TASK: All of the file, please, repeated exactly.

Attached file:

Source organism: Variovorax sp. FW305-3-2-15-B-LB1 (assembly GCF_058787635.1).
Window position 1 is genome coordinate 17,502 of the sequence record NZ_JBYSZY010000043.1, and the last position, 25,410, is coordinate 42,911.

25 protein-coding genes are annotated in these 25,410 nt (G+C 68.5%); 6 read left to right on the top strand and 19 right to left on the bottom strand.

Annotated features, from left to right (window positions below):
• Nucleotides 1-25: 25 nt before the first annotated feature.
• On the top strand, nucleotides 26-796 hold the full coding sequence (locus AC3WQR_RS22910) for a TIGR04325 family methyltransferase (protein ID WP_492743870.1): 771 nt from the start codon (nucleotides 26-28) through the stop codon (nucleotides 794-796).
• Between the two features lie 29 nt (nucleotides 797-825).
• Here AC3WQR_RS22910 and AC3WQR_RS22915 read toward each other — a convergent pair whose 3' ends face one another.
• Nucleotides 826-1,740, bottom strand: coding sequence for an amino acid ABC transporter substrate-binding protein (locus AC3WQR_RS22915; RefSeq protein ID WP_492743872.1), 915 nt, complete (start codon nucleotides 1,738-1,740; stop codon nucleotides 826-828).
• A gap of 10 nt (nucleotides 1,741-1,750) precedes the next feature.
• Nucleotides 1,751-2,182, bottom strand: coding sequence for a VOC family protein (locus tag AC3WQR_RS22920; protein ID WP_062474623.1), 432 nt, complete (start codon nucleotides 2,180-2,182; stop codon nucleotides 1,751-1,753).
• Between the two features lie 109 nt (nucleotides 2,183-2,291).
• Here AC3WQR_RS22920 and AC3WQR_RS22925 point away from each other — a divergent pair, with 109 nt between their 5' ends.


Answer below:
Source organism: Variovorax sp. FW305-3-2-15-B-LB1 (assembly GCF_058787635.1).
Window position 1 is genome coordinate 17,502 of the sequence record NZ_JBYSZY010000043.1, and the last position, 25,410, is coordinate 42,911.

25 protein-coding genes are annotated in these 25,410 nt (G+C 68.5%); 6 read left to right on the top strand and 19 right to left on the bottom strand.

Annotated features, from left to right (window positions below):
• Nucleotides 1-25: 25 nt before the first annotated feature.
• On the top strand, nucleotides 26-796 hold the full coding sequence (locus AC3WQR_RS22910) for a TIGR04325 family methyltransferase (protein ID WP_492743870.1): 771 nt from the start codon (nucleotides 26-28) through the stop codon (nucleotides 794-796).
• Between the two features lie 29 nt (nucleotides 797-825).
• Here AC3WQR_RS22910 and AC3WQR_RS22915 read toward each other — a convergent pair whose 3' ends face one another.
• Nucleotides 826-1,740, bottom strand: coding sequence for an amino acid ABC transporter substrate-binding protein (locus AC3WQR_RS22915; RefSeq protein ID WP_492743872.1), 915 nt, complete (start codon nucleotides 1,738-1,740; stop codon nucleotides 826-828).
• A gap of 10 nt (nucleotides 1,741-1,750) precedes the next feature.
• Nucleotides 1,751-2,182, bottom strand: coding sequence for a VOC family protein (locus tag AC3WQR_RS22920; protein ID WP_062474623.1), 432 nt, complete (start codon nucleotides 2,180-2,182; stop codon nucleotides 1,751-1,753).
• Between the two features lie 109 nt (nucleotides 2,183-2,291).
• Here AC3WQR_RS22920 and AC3WQR_RS22925 point away from each other — a divergent pair, with 109 nt between their 5' ends.